It’s small and has lots of corners, so it’s kind of a pain, but go slow and you can do it.

At this point, you’ll be glad you trimmed back the interfacing if you used the Peltex like I did.

bottom view, after sewing

bottom view, after sewing

Here is a bottom view after it’s been sewn on. You might want to clip the corners now. Turn the bag right side out and push out the corners.

lining sewn, with hole for turning

lining sewn, with hole for turning

Sew the side pieces of the lining together like you did for the outside of the bag, but make sure to leave a part of one of the seams open.

If you look closely at the picture to the left, along the top I have inserted two pins. I will sew on the outside of those pins, but leave the area between them open.

Making the strap

Making the strap

Now we’ll make the strap. Take your interfaced strap piece and fold it in half, wrong sides together. Press a crease in. I have drawn my crease on with fabric marker so you could see it.
See those arrows? We’ll be folding the outer edges of the strap in to meet at the center crease.

Still making the strap ...

(I like nonturn straps!!)

See what I mean? Now press again.

Strap, ready to sew

Strap, ready to sew

Fold on that first, center crease so that the raw edges are encased. Pin and sew a scant 1/4″ from the edge. If you want to make it look even more polished, topstitch 1/4″ from the folded edge, too.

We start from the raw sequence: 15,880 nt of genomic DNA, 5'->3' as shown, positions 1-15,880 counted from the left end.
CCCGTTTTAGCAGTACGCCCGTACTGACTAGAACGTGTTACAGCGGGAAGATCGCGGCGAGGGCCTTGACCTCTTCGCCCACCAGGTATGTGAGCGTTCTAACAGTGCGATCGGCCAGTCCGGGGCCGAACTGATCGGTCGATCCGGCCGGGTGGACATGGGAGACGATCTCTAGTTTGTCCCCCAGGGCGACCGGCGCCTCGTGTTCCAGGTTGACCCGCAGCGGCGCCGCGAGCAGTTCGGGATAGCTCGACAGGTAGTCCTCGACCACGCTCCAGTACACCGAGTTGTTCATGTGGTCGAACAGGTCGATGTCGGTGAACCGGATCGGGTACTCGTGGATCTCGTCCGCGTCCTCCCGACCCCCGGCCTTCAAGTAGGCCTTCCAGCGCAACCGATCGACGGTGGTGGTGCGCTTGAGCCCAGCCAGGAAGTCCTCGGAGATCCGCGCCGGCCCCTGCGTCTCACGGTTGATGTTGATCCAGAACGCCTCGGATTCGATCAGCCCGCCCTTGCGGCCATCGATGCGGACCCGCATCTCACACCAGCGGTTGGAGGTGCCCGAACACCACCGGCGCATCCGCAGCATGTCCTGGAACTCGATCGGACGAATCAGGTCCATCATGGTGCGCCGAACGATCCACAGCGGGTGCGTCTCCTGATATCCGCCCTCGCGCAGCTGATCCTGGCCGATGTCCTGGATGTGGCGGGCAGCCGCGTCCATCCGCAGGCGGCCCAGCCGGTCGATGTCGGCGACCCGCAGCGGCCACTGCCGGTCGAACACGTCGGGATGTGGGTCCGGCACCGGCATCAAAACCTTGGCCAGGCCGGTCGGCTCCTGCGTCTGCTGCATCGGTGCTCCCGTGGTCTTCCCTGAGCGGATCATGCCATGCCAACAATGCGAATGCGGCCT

Sewing the strap to the bag

Sewing the strap to the bag

Sew your strap to the top of the outer piece of the bag. You want to be able to depend on these straps so you don’t have a broken wine bottle on the ground, so sew back and forth several times.

Do this within the seam allowance so you don’t see it later. This bag is small, so it’s pretty tight. As you can see, I removed the bed of my machine to allow the bag to fit better.

Straps tacked on

Straps tacked on

Strap is applied. It should be hanging down, right now.

Attach ribbon for tie

Attach ribbon for tie

Attach a pretty ribbon for decoration and closure. I used 1 yard and cut it in half. Then I sewed it to the seam allowance on opposite sides from the strap.
It, too, should hang downward for now.

Sew outside, lining together

Sew outside, lining together

Now it’s time to sew the lining and the outer bag together. You’re doing things backwards here. Your outer bag should be right-side out. Your lining should be wrong-side out.

Insert the outer bag inside the lining, so right sides are together. The ribbon and strap should be stuffed down in between the two, too.

Outside inserted into lining, ready to sew

Outside inserted into lining, ready to sew

Pin along the top, lining up the side seams.
Sew along the top edge. You might want to go a little more than the 3/8″ I instructed for the rest of the seams. I went about 1/2″.

Hole in lining for turning

Hole in lining for turning

Now that slit you left in the lining is coming in real handy, isn’t it? Just pull your bag right-side out through it.

Closing up the lining hole

Closing up the lining hole

Before you stuff the lining in, you’ll want to close up that hole. I pin it together and sew with the machine from the visible side. If you’re a perfectionist, you can sew it by hand to make it invisible.

Trust me, nobody will notice if you do it the fast way.

Everything turned right-side out

Everything turned right-side out

Stuff the lining into the bag and try to neaten everything up as best you can. Get the top seam flattened out and pin the lining in place. It may help to press at this point.

Topstitch around top edge

Topstitch around top edge

Topstitch around the top of the bag, making sure your strap and ribbon are pointing up and away from the bag. You’re finished! Tell your recipient to pass it on to someone else. It’s durable and washable.